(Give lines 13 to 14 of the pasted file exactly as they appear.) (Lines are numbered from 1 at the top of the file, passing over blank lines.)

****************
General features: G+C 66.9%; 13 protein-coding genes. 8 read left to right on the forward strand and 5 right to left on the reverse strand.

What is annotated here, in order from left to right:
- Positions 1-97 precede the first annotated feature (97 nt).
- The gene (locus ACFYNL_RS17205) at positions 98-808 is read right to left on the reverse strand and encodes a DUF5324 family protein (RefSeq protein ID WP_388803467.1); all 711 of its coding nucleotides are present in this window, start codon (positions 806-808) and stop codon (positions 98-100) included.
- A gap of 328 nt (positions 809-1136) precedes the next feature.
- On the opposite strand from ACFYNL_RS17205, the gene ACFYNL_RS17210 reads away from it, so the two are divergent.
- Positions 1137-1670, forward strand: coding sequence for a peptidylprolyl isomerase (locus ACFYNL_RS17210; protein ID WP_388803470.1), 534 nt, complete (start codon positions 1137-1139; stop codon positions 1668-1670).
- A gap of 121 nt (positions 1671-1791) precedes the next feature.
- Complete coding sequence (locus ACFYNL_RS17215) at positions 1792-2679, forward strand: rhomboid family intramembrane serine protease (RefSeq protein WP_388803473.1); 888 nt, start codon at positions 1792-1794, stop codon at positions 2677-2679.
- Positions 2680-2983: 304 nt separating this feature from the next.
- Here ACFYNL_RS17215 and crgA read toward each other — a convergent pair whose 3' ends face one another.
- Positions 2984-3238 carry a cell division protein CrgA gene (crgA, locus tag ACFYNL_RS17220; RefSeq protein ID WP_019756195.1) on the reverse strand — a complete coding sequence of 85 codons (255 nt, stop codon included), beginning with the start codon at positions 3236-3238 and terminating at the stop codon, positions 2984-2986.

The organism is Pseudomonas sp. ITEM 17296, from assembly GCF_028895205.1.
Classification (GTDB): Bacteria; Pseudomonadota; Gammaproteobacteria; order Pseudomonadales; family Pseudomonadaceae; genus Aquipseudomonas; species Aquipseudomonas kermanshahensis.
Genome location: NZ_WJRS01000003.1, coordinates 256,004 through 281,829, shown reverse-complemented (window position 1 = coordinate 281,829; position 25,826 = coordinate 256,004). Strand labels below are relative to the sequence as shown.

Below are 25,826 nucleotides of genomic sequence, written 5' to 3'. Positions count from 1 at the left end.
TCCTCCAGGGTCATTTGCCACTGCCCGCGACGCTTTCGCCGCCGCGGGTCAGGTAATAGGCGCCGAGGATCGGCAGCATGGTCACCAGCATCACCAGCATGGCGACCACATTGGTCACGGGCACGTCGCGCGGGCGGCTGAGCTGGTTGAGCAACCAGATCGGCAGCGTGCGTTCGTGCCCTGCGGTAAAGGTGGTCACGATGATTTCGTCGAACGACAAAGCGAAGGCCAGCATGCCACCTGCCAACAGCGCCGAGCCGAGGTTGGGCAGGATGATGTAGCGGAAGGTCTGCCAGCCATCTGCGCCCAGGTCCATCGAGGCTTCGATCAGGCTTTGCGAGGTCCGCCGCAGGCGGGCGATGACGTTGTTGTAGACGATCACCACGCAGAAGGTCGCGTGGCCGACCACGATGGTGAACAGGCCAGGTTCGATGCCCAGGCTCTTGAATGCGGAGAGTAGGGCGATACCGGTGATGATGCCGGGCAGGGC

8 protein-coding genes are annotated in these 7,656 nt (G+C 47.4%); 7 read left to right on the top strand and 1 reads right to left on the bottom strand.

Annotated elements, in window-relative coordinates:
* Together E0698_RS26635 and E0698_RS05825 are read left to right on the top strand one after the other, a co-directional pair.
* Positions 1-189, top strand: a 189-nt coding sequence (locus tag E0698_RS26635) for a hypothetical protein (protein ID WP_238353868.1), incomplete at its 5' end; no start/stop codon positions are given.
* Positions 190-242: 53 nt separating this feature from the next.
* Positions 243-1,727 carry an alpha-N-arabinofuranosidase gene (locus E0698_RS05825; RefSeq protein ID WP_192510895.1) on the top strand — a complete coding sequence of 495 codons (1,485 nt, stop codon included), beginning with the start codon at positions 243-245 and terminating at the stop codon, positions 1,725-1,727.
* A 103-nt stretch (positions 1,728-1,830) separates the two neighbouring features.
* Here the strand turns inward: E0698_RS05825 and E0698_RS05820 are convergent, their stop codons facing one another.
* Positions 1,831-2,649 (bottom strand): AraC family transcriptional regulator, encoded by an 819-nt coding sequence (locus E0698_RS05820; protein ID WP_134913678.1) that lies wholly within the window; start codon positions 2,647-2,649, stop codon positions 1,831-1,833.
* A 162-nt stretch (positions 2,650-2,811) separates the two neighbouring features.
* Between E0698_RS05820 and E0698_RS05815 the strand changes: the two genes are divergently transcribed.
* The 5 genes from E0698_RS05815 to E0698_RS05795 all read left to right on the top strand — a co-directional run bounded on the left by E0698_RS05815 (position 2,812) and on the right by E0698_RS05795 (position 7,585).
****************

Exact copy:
The organism is Pseudomonas sp. ITEM 17296, from assembly GCF_028895205.1.
Classification (GTDB): Bacteria; Pseudomonadota; Gammaproteobacteria; order Pseudomonadales; family Pseudomonadaceae; genus Aquipseudomonas; species Aquipseudomonas kermanshahensis.